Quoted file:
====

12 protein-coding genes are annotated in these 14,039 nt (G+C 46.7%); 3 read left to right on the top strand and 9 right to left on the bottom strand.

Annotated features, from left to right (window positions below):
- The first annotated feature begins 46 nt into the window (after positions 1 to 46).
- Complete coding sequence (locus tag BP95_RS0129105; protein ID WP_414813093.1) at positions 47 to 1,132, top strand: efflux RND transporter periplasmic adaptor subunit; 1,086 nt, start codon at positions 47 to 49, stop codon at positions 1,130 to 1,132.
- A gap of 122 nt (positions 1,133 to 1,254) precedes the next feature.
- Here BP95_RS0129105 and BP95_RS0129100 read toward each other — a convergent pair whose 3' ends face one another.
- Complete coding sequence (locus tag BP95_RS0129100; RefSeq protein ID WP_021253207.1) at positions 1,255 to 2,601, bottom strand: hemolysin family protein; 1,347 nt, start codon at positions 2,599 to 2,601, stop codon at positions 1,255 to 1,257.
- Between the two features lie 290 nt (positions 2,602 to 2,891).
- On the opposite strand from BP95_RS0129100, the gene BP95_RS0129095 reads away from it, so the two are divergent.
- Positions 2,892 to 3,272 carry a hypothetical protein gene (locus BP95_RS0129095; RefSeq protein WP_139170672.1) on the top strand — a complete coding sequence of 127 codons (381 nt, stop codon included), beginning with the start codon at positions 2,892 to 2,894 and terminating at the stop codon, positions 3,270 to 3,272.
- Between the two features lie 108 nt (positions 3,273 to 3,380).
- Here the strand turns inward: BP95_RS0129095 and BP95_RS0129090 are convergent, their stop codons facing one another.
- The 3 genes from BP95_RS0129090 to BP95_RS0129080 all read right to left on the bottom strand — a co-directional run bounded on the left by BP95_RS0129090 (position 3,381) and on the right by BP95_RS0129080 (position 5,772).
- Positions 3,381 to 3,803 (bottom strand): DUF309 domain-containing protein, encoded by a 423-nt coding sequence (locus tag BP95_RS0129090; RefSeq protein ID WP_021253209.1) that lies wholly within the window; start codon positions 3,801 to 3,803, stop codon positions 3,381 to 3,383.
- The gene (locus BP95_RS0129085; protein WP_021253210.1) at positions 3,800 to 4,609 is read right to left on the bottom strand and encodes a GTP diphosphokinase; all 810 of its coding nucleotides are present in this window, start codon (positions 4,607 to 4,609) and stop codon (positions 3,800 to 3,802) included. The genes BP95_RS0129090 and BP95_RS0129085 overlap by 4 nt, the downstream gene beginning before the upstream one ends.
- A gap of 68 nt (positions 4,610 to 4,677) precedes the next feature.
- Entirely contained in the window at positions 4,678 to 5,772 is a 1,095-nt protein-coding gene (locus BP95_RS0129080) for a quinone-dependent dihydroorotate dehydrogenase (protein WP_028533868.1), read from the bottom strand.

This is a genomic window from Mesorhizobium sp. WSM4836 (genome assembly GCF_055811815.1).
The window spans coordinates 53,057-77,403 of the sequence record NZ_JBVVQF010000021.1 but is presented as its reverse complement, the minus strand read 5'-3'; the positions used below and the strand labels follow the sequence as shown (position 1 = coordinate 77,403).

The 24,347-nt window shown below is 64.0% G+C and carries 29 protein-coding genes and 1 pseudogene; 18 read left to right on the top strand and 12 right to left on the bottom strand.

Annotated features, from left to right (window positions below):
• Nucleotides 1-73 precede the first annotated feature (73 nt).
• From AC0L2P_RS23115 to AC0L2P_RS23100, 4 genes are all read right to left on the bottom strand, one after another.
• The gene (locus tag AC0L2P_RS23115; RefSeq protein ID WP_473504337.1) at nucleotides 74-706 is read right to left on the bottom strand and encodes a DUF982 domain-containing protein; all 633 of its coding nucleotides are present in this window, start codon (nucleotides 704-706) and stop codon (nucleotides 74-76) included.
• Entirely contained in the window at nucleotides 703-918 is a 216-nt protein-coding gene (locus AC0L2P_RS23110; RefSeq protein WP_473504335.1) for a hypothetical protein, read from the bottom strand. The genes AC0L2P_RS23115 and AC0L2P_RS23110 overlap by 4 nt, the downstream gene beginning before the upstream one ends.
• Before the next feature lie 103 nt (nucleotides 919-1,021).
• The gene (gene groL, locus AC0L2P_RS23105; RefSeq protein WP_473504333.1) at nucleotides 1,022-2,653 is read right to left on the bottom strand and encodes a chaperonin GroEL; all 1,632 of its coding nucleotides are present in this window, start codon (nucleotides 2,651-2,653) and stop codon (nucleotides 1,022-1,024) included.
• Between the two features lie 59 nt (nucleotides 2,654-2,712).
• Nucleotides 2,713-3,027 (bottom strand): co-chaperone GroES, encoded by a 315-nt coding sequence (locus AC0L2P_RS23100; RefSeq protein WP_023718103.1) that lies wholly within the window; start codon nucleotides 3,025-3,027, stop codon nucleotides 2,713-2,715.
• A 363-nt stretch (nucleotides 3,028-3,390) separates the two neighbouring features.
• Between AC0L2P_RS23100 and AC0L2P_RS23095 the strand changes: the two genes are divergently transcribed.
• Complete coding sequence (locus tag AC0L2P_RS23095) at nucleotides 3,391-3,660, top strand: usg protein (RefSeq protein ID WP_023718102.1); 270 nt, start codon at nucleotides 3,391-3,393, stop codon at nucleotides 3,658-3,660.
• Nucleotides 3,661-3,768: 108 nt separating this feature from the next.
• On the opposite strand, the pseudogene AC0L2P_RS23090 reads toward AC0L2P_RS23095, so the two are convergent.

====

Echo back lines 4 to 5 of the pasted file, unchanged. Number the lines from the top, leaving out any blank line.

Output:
- Complete coding sequence (locus tag BP95_RS0129105; protein ID WP_414813093.1) at positions 47 to 1,132, top strand: efflux RND transporter periplasmic adaptor subunit; 1,086 nt, start codon at positions 47 to 49, stop codon at positions 1,130 to 1,132.
- A gap of 122 nt (positions 1,133 to 1,254) precedes the next feature.